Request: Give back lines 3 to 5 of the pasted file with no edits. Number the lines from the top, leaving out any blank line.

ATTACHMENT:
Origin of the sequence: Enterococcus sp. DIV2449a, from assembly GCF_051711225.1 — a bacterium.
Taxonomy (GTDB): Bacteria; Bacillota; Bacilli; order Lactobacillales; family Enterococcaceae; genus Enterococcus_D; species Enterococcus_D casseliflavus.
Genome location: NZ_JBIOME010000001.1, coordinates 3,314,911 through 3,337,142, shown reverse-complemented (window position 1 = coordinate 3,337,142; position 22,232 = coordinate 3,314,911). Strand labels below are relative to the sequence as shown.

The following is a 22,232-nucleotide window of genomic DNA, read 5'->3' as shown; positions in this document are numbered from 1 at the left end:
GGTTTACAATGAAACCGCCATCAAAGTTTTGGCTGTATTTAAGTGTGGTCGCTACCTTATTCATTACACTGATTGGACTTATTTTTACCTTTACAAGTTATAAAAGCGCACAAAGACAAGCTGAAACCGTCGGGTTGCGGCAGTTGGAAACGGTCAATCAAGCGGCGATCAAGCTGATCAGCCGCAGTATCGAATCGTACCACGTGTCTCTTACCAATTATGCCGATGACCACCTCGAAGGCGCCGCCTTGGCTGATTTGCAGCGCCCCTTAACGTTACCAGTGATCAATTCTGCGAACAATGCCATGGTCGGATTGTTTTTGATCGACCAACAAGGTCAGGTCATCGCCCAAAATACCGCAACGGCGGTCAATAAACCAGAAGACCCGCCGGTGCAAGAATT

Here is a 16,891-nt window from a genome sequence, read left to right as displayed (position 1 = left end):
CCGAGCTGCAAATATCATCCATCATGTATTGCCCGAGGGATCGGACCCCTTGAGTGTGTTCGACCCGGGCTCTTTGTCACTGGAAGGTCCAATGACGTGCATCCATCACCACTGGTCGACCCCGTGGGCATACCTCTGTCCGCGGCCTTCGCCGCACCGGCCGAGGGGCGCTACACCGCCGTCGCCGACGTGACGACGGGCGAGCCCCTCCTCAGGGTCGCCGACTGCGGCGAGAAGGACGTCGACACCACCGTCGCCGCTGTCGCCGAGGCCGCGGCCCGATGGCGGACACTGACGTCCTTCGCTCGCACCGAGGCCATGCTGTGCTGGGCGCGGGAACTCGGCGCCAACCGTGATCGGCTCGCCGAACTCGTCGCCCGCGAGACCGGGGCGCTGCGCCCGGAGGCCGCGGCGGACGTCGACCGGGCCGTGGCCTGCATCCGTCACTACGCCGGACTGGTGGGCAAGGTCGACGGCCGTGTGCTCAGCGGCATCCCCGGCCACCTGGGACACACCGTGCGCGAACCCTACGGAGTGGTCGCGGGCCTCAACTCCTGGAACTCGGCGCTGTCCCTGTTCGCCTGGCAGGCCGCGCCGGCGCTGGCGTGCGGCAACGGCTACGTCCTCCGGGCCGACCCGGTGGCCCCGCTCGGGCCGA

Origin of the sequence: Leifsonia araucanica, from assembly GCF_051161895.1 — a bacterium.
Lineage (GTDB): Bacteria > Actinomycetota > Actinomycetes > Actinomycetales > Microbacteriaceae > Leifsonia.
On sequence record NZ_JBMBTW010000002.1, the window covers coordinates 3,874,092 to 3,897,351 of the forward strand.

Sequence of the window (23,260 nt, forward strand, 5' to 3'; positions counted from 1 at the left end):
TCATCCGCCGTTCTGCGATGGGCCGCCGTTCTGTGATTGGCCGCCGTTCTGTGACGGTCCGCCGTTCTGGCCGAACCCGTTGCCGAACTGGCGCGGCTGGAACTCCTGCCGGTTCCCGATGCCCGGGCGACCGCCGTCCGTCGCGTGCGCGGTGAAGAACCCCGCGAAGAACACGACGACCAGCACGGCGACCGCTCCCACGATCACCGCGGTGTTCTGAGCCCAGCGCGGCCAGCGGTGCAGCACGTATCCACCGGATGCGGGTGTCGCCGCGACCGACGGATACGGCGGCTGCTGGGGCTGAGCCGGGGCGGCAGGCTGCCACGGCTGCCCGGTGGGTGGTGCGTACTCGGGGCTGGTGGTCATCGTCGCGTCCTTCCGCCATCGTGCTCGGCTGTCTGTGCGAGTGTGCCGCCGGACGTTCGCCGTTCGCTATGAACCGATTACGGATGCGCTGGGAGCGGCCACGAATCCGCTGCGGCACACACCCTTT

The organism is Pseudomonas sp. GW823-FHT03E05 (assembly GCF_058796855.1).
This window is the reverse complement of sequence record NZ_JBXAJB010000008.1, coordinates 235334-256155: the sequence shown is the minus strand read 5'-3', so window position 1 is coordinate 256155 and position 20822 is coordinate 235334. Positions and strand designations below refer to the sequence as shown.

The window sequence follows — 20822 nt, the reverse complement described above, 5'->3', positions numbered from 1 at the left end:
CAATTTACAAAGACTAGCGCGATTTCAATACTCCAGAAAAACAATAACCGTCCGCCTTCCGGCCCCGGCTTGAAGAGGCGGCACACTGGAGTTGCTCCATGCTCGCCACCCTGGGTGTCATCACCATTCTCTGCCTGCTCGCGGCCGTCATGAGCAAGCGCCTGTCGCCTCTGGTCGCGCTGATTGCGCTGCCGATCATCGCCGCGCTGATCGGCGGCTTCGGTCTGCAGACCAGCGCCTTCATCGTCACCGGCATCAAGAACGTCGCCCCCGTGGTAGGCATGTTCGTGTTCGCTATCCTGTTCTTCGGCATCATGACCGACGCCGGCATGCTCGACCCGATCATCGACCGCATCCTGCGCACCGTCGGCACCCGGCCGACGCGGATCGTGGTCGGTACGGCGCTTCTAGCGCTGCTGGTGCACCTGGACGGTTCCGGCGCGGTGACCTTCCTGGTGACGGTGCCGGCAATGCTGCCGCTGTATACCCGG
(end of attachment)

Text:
Genome location: NZ_JBIOME010000001.1, coordinates 3,314,911 through 3,337,142, shown reverse-complemented (window position 1 = coordinate 3,337,142; position 22,232 = coordinate 3,314,911). Strand labels below are relative to the sequence as shown.

The following is a 22,232-nucleotide window of genomic DNA, read 5'->3' as shown; positions in this document are numbered from 1 at the left end:
GGTTTACAATGAAACCGCCATCAAAGTTTTGGCTGTATTTAAGTGTGGTCGCTACCTTATTCATTACACTGATTGGACTTATTTTTACCTTTACAAGTTATAAAAGCGCACAAAGACAAGCTGAAACCGTCGGGTTGCGGCAGTTGGAAACGGTCAATCAAGCGGCGATCAAGCTGATCAGCCGCAGTATCGAATCGTACCACGTGTCTCTTACCAATTATGCCGATGACCACCTCGAAGGCGCCGCCTTGGCTGATTTGCAGCGCCCCTTAACGTTACCAGTGATCAATTCTGCGAACAATGCCATGGTCGGATTGTTTTTGATCGACCAACAAGGTCAGGTCATCGCCCAAAATACCGCAACGGCGGTCAATAAACCAGAAGACCCGCCGGTGCAAGAATT